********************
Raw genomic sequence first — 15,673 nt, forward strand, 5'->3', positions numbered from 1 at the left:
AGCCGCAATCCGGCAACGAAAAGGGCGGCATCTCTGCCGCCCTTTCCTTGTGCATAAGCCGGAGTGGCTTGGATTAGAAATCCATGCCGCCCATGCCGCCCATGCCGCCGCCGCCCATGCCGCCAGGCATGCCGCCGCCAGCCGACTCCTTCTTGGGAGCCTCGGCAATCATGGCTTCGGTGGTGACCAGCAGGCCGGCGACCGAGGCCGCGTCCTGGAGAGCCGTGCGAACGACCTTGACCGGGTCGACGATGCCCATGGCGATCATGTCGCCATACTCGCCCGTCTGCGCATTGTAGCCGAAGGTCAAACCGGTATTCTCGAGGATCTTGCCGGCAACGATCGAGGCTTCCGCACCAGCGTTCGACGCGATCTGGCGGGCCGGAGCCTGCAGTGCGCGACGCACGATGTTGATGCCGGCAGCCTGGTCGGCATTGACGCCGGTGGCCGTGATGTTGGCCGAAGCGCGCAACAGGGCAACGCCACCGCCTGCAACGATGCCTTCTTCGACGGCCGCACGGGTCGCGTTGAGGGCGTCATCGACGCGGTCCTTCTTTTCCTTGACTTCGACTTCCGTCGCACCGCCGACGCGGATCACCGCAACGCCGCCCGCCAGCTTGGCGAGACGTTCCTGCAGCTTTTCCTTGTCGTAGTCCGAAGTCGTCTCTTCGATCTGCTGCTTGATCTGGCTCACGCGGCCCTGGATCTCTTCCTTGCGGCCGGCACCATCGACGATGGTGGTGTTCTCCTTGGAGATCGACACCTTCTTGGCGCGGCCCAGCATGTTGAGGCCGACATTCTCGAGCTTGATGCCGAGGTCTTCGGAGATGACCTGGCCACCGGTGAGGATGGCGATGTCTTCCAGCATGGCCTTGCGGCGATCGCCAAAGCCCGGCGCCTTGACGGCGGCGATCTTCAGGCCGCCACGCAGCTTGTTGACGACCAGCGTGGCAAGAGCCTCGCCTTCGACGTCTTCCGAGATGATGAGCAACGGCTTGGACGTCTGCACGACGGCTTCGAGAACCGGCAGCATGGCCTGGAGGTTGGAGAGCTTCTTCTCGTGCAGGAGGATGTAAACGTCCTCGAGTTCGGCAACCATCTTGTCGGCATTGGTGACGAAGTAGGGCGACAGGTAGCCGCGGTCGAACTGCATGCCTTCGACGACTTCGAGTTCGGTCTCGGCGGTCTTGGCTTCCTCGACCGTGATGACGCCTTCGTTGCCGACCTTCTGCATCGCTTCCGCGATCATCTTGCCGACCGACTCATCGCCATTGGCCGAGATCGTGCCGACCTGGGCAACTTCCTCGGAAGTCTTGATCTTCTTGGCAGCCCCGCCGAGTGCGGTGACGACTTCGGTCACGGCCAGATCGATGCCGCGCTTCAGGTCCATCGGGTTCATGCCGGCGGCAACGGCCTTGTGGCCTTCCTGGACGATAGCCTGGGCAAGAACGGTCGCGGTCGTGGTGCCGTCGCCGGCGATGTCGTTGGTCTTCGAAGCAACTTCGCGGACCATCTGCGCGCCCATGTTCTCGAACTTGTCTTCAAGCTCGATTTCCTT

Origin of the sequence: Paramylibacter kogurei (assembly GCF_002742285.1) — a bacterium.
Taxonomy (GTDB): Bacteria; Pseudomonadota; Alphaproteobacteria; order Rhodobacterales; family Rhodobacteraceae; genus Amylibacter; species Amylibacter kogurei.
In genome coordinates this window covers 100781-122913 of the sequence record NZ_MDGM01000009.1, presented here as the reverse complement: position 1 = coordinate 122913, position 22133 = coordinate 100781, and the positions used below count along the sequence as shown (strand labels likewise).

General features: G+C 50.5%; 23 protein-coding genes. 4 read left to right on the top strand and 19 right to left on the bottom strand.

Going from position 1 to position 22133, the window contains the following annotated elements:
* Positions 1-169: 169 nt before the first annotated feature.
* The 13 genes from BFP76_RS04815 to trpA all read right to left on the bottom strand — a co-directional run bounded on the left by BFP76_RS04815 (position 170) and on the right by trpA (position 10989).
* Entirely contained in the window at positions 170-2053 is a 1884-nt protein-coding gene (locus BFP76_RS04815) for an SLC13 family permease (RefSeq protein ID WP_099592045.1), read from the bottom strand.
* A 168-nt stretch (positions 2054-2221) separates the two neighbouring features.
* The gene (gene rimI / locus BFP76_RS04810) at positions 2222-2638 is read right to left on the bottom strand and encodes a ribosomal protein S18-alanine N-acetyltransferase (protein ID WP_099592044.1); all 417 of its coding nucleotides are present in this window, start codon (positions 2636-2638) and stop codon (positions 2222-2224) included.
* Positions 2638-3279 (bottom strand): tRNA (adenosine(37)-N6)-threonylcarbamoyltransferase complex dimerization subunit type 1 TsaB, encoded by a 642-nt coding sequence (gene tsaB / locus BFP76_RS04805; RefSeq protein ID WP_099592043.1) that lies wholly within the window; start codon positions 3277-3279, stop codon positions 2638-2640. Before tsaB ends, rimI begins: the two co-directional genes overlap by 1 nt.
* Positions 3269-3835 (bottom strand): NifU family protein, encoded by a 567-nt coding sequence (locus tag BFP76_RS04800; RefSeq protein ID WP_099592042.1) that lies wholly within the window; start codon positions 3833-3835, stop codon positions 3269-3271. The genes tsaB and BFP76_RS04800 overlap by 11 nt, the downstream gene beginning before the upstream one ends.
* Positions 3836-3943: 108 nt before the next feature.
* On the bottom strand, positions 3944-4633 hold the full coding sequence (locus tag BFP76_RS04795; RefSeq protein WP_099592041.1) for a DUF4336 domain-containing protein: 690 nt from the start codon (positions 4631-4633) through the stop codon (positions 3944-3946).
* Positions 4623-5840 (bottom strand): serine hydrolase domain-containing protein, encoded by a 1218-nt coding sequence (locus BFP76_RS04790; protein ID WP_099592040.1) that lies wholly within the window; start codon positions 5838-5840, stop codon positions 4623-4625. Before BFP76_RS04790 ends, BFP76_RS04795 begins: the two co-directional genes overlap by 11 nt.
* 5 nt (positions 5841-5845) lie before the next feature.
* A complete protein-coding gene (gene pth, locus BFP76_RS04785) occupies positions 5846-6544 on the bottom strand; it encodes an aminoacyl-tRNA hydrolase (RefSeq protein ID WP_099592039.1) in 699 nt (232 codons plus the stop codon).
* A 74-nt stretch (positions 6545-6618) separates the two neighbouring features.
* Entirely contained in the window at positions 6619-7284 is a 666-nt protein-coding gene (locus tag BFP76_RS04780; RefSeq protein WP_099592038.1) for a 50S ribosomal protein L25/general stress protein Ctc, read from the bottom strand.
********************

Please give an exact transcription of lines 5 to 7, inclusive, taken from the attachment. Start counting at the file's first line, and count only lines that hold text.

In genome coordinates this window covers 100781-122913 of the sequence record NZ_MDGM01000009.1, presented here as the reverse complement: position 1 = coordinate 122913, position 22133 = coordinate 100781, and the positions used below count along the sequence as shown (strand labels likewise).

General features: G+C 50.5%; 23 protein-coding genes. 4 read left to right on the top strand and 19 right to left on the bottom strand.

Going from position 1 to position 22133, the window contains the following annotated elements: